Whistleblower: Twitter has no control over security and fake accounts

Twitter doesnt have its security in order, and the companys leadership has no idea how many fake accounts the social media platform hosts. The company also misled regulators. Thats what Twitters former head of security Peter Zatko says in an 84-page indictment he sent to the U.S. Congress and regulators.

According to the whistleblower, the company considered growth more important than fighting spam from fake accounts. With growth, executives were able to rake in millions in bonuses. No bonuses were offered for reducing spam.

Zatko built a reputation in the hacker world under the alias Mudge. In 2020, he joined Twitter, where he was fired in January this year. According to Twitter because he performed poorly, according to Zatko after trying to warn the management of security risks and help the company eliminate technical shortcomings.

For example, the company would have perennial servers in use and work with vulnerable software. Thousands of employees could also access crucial business software easily and without a trace. According to Zatko, that did not change after it came out in 2020 that accounts of Elon Musk, Bill Gates, Barack Obama and tech companies such as Uber and Apple had been used for bitcoin scams.

Elon Musk

The whistleblowers indictment comes out at a time when Twitter has to defend itself against an indictment by businessman and Tesla billionaire Elon Musk. It withdrew from a takeover agreement with Twitter worth $44 billion in July.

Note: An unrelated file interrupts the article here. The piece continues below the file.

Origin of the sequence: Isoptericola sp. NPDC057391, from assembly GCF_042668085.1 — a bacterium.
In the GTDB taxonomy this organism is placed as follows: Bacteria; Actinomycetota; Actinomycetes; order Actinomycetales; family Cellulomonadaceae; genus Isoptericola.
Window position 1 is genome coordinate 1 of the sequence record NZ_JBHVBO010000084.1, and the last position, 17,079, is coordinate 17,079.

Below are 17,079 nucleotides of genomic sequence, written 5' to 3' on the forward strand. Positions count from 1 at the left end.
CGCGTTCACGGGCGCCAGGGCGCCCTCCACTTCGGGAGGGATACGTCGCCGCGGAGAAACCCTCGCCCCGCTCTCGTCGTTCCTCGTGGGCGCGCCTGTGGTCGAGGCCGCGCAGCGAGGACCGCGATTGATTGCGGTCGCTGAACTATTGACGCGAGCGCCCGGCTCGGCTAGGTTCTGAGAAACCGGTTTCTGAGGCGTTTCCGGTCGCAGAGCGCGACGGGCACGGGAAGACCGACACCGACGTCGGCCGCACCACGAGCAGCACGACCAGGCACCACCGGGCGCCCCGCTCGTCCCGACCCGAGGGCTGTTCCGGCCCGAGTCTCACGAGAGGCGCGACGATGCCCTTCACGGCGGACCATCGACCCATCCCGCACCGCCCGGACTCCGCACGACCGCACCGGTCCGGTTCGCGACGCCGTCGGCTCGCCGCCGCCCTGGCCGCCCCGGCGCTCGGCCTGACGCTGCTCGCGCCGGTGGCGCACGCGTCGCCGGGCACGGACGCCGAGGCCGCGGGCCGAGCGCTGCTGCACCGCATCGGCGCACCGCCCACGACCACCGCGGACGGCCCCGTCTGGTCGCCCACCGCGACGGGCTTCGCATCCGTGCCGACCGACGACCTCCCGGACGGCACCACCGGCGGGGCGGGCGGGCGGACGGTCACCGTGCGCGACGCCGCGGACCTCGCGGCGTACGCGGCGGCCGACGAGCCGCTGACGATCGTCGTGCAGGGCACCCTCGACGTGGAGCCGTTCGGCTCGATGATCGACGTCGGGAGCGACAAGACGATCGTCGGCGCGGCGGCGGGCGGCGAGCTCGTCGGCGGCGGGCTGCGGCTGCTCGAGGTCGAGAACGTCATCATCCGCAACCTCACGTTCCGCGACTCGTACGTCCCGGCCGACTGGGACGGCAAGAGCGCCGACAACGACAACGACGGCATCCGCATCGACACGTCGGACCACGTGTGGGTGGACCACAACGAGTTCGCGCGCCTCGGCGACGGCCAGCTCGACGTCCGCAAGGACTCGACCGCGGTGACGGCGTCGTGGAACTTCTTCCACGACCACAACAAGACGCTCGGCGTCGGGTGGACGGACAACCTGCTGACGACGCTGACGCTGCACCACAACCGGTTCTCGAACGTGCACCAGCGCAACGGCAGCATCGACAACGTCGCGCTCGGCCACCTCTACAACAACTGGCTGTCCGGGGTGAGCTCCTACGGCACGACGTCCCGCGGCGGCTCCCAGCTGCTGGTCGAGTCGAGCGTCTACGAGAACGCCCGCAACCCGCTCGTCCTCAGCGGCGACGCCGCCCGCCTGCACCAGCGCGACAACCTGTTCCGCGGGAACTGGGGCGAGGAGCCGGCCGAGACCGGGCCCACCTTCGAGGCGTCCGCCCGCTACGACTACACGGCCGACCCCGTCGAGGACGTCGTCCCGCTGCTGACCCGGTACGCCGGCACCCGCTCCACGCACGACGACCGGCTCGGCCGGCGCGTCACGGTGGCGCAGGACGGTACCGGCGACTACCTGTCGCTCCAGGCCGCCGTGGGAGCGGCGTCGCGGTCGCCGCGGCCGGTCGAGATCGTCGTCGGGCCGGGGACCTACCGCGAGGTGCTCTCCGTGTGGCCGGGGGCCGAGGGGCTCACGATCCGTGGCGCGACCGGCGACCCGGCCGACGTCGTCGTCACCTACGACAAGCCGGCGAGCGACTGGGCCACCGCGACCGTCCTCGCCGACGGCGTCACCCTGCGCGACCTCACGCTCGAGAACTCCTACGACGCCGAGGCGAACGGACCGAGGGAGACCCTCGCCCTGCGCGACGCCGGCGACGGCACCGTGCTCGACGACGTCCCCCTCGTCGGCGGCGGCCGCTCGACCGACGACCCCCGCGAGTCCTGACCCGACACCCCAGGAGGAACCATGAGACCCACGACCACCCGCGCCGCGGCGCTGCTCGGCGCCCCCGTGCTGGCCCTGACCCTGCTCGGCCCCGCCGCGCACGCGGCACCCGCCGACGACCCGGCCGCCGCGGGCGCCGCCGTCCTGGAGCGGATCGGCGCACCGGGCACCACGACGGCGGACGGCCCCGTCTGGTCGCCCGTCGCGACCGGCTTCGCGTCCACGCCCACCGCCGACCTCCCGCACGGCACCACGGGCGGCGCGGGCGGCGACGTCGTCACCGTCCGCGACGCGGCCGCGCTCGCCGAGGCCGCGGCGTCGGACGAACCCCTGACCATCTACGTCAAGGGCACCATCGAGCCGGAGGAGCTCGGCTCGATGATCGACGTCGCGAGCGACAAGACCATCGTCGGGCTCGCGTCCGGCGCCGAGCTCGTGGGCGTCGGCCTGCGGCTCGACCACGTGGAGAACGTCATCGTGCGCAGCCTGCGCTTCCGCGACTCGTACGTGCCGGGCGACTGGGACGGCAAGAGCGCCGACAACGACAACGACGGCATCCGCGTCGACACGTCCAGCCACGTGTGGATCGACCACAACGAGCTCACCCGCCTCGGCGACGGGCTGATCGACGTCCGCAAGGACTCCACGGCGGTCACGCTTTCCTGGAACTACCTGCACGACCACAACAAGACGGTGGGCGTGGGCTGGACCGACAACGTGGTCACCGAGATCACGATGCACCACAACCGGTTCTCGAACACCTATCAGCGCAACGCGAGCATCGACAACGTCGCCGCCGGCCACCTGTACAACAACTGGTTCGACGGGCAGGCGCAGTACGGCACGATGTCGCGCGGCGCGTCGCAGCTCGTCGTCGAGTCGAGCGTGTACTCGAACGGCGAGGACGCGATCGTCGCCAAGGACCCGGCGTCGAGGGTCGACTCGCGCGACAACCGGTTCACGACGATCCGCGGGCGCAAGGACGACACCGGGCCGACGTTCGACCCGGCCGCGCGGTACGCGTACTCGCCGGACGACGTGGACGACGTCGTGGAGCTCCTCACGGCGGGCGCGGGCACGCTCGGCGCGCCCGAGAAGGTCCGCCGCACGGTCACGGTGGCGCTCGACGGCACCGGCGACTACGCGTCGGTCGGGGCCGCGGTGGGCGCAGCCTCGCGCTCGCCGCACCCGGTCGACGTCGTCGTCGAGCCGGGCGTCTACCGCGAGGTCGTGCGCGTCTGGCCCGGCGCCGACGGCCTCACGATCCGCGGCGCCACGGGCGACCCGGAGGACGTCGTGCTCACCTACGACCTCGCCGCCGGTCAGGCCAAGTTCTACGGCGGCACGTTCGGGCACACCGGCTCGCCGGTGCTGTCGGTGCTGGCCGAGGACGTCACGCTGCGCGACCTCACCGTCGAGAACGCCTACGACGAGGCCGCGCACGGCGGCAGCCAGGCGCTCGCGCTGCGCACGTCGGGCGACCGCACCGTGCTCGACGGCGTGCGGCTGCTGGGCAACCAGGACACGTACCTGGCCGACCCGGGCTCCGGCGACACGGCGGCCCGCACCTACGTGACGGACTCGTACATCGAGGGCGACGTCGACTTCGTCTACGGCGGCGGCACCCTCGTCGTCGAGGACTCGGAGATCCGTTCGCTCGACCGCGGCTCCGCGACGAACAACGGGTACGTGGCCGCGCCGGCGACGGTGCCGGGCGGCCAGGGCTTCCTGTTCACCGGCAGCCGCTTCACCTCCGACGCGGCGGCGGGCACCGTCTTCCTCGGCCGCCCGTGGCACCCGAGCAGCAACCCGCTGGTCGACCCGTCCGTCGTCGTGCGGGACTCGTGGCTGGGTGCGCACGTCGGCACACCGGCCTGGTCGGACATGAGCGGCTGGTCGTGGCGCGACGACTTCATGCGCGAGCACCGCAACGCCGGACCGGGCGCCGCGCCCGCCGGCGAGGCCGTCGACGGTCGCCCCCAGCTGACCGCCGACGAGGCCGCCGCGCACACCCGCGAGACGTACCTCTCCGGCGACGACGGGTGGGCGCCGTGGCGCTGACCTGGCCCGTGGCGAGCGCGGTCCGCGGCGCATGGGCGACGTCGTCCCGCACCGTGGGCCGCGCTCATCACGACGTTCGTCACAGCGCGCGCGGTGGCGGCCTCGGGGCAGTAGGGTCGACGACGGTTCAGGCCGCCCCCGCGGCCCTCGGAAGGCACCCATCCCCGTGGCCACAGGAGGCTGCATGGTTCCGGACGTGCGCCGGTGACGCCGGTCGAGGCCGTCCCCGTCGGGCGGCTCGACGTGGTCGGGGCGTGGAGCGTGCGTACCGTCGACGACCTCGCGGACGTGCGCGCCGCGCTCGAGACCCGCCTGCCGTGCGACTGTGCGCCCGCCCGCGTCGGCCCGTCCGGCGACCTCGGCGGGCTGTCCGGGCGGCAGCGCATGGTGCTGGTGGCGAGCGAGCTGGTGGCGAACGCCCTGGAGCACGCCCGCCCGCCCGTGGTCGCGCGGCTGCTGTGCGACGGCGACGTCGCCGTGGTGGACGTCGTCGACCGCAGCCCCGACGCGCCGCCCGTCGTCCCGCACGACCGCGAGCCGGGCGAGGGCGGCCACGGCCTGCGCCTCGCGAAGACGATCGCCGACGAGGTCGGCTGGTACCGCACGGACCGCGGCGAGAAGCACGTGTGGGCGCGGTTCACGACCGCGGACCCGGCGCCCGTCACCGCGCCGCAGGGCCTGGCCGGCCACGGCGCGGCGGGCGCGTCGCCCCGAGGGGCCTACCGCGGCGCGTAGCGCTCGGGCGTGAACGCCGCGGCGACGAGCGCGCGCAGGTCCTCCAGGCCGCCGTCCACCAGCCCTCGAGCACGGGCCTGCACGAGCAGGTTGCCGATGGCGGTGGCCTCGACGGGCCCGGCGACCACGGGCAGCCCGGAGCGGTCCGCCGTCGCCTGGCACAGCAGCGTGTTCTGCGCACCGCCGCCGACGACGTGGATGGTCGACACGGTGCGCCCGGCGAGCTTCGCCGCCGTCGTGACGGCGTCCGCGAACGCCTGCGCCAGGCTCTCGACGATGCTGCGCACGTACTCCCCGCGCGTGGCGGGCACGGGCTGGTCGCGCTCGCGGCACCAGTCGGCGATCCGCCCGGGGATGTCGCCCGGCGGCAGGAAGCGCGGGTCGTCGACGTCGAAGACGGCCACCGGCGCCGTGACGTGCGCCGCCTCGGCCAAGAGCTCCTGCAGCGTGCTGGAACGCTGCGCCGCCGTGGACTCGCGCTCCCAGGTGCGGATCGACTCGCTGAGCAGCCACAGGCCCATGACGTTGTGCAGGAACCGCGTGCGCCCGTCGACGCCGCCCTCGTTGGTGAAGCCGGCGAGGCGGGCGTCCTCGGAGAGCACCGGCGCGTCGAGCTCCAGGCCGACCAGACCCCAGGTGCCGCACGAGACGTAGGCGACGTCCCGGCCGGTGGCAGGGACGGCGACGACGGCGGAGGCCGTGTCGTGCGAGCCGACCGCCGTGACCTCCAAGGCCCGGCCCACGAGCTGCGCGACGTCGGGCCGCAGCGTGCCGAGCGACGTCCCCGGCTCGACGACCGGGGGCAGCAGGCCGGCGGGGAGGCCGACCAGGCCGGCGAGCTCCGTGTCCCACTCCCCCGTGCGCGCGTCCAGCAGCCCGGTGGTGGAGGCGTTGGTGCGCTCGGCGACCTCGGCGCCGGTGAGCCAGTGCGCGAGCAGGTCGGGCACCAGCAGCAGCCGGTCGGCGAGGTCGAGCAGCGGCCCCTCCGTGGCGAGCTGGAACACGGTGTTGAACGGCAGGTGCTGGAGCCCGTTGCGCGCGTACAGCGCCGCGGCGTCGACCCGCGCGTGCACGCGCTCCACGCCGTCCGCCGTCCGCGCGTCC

According to Musk, Twitter refuses to tell how the company calculated the number of fake accounts active on the platform. The lawsuit is due on 17 October. Musks legal team has already sued Zatko, presumably to hear him as a witness.


A Twitter spokesperson tells The Washington Post that security and privacy have been among the top priorities company-wide for years. Zatkos accusations are said to be full of carelessness. He would be out to harm Twitter, his customers and shareholders.

According to the spokesperson, the security of the network has improved significantly after the large-scale hack of 2020. Also, the company would delete one million fake accounts per day.

Recipe for Disaster

The indictment that Zatko sent to government agencies leaked to US media. A Republican senator summed up for CNN his concerns about national security: Take a tech platform that collects a gigantic amount of data from users, combine that with what appears to be an incredibly weak security system, and add countries with malicious intent to that to the point: then you have the recipe for disaster.

The platform has 238 million users per day, including heads of state and other influential individuals and institutions.